Effects of controlled-release fertilizer and supplemental magnesium on leatherleaf fern frond yield and quality

Robert H. Stamps, Annette L. Chandler


There are economic and environmental reasons to reduce fertilizer application rates, especially nitrogen, during the production of leatherleaf fern (Rumohra adiantiformis). However, because the market demands that the fern fronds be dark green in color, there is interest in determining which nutrients besides nitrogen might be the most important in producing green coloration and what effects they might have on frond vase life. Chlorophyll a and b are the pigments responsible for the green color of fern fronds. Magnesium (Mg) is an integral component of and the only mineral constituent of the chlorophyll molecule. Thus, supplemental Mg applications (50, 100, and 150 lb/acre per year) were made using polymer-coated kieserite (MgSO[sub4]·7H[sub2]O) to established leatherleaf fern beds being fertilized at two nitrogen application rates, 200 and 250 lb/ acre per year, using a 15-2.2-12.6 (N-P-K) controlled-release fertilizer (CRF) containing Mg (2%) and micronutrients. The fern was growing in a shadehouse and irrigated from overhead. Initially, the fertilizer application rate had a slight effect on frond color; however, supplemental Mg had no effect. Treatments had no effect on frond chlorophyll content (inferred from SPAD values). Frond tissue analysis showed that Mg content increased with increasing supplemental Mg application rates but Mg and fertilizer treatments had no effect on frond calcium, copper, iron, manganese, or zinc content. Fronds from plots treated with the higher CRF rate were heavier than those treated with the lower CRF rate. Initially, vase life increased with increasing supplemental Mg rate but Mg rate had no effect at subsequent harvests. These results substantiate recommended Mg application rates.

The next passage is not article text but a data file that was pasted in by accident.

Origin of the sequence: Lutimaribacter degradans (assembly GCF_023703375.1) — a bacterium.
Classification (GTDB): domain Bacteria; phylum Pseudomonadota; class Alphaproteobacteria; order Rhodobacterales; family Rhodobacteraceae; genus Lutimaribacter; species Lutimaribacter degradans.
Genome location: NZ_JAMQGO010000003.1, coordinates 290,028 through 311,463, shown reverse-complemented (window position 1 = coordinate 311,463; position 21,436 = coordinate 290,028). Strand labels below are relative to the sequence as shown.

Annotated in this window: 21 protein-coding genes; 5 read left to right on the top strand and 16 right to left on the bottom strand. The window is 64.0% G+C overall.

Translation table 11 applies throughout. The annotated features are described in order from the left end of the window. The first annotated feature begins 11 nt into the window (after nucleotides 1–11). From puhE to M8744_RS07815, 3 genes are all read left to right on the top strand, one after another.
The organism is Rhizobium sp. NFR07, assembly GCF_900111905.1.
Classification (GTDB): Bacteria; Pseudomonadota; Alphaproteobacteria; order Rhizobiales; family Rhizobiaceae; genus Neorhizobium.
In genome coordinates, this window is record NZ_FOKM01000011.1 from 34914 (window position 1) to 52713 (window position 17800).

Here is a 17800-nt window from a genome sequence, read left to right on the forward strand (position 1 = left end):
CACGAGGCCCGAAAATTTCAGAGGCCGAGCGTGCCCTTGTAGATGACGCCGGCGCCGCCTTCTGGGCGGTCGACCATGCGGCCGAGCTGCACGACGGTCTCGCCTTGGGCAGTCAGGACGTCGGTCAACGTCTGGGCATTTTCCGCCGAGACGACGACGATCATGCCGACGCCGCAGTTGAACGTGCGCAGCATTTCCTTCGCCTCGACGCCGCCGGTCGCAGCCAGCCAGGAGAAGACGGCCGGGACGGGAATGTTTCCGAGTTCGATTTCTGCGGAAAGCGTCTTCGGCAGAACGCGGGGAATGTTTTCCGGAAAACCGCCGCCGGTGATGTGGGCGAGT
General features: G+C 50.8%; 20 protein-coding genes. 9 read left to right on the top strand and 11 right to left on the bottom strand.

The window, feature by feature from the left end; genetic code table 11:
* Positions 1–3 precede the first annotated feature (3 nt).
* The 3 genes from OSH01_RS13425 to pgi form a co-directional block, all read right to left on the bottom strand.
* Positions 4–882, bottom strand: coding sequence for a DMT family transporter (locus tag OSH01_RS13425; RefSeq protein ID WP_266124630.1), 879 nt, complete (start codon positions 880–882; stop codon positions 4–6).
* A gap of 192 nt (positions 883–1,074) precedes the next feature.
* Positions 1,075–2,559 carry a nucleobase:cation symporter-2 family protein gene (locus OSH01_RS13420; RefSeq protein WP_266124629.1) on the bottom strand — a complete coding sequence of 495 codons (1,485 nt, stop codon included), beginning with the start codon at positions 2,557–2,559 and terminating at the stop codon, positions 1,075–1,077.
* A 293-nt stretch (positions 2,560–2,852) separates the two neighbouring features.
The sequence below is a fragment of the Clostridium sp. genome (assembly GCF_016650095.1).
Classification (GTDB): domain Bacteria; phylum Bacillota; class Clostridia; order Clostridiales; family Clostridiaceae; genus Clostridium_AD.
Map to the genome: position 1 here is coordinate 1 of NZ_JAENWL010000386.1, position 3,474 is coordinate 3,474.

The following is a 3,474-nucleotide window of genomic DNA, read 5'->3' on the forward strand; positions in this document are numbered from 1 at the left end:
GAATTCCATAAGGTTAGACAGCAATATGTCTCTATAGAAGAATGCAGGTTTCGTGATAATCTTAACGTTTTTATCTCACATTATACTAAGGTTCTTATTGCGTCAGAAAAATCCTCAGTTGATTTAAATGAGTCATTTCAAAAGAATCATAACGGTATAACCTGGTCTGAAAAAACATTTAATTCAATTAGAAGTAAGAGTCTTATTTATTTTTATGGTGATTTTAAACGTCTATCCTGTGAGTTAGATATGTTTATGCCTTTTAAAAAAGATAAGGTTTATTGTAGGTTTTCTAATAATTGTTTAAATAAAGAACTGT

rumohra adiantiformis; chlorophyll; elemental content; foliage color; spad value; vase life

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Proc. Fla. State Hort. Soc.     ISSN 0886-7283